They bonded over brainteasers and puzzles, board games and music.

So perhaps what with puzzles and comparing intellectual stamina they didn’t have time to sort out the “how we’re going to live” stuff.

A marriage is like a house going through a hurricane. Whatever you don’t nail down, or can’t nail down, before you commit will fly apart once the storm comes.

Then there’s the issue of time and the time-starved marriage, which we devoted a whole book to, The Weekend Marriage. It’s always been the case that even if you’re a kajillionaire, you only get 24 hours in your day, no matter how many people you can pay to do stuff for you. Here’s how Melinda put it:

Asked what was the last thing she and Bill argued about, Melinda told podcast hosts Samantha Ettus and Amy Nelson, "Oh, gosh...probably time. Who is going to spend time on what? That seems to be our commodity that we don't have enough of."

I don’t know when she did this interview, and maybe she offered this answer in an attempt to sound “normal.” But I’m also pretty sure it’s all too true for them, if they’re at all like the power couples I’ve worked with. Limited time is the knife at the throat of the very rich and busy, to the point of making them feel desperate. Every little time disappointment can feel like a major betrayal.

And so if you don’t think of your time together as a precious baby that you have to make it your priority to nurture, you’re screwed. And believe me, no one is too smart or too rich to avoid making that terrible mistake.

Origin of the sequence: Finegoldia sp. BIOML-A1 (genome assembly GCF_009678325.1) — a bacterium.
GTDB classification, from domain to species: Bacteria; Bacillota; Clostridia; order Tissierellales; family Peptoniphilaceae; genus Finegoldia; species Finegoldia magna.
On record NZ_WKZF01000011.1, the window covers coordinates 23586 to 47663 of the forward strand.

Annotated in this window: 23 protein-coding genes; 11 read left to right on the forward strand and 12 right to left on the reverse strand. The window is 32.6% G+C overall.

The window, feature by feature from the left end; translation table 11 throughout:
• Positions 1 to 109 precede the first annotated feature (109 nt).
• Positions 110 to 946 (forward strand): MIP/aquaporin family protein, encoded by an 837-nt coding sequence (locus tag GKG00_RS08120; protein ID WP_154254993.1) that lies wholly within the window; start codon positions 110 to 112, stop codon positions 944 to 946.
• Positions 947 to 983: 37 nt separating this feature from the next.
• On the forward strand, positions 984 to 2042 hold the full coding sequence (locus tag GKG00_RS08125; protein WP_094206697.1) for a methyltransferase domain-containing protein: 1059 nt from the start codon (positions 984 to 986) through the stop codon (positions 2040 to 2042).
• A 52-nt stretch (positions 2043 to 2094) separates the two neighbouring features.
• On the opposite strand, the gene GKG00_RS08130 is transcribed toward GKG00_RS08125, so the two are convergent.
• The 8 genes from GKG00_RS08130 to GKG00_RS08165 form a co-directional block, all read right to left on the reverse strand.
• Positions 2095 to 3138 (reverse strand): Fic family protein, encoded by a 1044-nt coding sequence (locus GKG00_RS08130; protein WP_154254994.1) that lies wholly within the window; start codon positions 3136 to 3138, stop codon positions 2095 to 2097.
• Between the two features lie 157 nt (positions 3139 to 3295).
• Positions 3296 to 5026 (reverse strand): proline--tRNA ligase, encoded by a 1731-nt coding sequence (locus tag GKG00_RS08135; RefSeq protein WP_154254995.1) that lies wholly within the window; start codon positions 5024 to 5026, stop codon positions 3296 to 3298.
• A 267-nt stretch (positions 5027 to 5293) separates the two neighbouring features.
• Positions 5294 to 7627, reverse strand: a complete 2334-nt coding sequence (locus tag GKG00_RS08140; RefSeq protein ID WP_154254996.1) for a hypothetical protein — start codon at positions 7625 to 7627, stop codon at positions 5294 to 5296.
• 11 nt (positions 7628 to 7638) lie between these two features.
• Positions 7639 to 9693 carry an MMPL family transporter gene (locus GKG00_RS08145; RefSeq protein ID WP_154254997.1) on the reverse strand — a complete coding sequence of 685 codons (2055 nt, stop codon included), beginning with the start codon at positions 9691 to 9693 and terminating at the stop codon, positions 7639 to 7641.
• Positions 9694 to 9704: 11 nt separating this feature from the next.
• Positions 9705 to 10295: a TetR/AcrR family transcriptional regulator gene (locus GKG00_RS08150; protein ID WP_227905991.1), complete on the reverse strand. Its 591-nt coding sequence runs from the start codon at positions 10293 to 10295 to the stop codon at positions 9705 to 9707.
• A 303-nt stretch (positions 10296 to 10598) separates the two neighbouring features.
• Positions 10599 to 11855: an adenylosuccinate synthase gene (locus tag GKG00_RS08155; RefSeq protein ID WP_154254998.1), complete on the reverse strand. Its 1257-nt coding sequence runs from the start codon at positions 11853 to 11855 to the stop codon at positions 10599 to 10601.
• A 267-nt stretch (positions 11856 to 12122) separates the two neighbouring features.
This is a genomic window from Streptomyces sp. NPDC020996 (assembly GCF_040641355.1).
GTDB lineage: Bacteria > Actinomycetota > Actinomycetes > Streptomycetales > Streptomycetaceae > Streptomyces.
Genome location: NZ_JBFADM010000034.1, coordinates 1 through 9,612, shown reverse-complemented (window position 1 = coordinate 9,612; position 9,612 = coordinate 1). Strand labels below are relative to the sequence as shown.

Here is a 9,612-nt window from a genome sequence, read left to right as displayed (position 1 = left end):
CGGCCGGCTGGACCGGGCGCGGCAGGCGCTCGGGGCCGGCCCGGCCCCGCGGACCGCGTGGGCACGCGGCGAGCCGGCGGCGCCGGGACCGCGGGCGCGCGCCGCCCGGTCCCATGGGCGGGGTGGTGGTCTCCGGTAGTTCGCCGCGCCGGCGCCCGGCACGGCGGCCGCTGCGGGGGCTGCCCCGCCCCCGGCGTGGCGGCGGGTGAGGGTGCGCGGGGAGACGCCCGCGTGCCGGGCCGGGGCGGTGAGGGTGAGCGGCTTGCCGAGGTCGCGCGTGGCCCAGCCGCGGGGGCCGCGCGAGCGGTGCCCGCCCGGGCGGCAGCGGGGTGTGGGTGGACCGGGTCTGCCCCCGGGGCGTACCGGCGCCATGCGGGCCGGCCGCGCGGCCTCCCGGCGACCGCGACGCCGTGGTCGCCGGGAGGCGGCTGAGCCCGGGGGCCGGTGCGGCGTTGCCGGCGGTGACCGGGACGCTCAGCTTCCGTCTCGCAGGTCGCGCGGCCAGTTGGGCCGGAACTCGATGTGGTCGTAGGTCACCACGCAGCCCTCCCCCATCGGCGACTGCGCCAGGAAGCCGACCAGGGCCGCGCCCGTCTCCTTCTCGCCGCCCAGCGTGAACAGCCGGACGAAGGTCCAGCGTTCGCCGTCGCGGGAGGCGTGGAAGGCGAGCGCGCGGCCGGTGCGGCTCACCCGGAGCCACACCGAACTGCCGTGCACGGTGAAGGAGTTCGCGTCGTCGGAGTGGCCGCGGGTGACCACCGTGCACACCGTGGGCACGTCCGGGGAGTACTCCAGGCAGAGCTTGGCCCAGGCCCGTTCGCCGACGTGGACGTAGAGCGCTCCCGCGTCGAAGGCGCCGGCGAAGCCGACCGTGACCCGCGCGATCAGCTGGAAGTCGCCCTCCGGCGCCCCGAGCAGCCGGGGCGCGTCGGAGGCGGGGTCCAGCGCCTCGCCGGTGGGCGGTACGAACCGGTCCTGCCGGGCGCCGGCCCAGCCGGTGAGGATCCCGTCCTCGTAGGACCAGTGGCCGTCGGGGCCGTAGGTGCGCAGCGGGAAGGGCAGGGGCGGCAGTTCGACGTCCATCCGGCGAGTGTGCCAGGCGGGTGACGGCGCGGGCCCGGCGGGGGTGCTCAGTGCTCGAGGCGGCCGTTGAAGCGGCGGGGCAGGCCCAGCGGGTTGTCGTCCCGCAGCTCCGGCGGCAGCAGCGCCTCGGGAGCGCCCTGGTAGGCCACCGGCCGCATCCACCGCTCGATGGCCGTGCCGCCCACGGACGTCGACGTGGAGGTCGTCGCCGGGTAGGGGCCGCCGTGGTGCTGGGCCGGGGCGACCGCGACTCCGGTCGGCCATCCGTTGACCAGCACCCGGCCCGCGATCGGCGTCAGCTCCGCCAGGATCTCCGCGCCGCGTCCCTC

Then there’s this:

Melinda had intimated that she wanted to recapture her own voice after—as she wrote in The Moment of Lift—losing track of it while working alongside her husband for so many years. Remembering the first time she asked to co-write the foundation's annual end-of-year dispatch recapping the months just past and plans for the days ahead, a missive Bill usually took care of, "I thought we were going to kill each other," she wrote. "I felt, 'Well, this just might end the marriage right here."

Melinda continued, "I told him that there are some issues where my voice can make an impact, and in those cases, I should be speaking—separately or along with him. It got hot. We both got angry. It was a big test for us—not about how you come to agreement but about what you do when you can't agree. And we took a long time to agree. Until then, we simmered." And still, his signature was on the January 2013 newsletter, though it was sent out along with a supplementary article by Melinda.

And so in the end here they are, two people caught in a power struggle. As we’ve said, the issue isn’t that they had different needs. The issue, as you can see, is that they dealt with their conflict through the use of power. “I thought we were going to kill each other.”

The mystery of divorce is always whether it’s the weight of the problems that kills the marriage or the couple’s inability to deal with their problems without falling into power struggles. I don’t know which it was in the Gates’ marriage. I do know that for nine out of ten couples, it’s NOT the problems. It’s the people’s inability to deal with their problems without resort to power that tears things up.

That, of course, is why we wrote Why Couples Fight. It doesn’t have to be this way.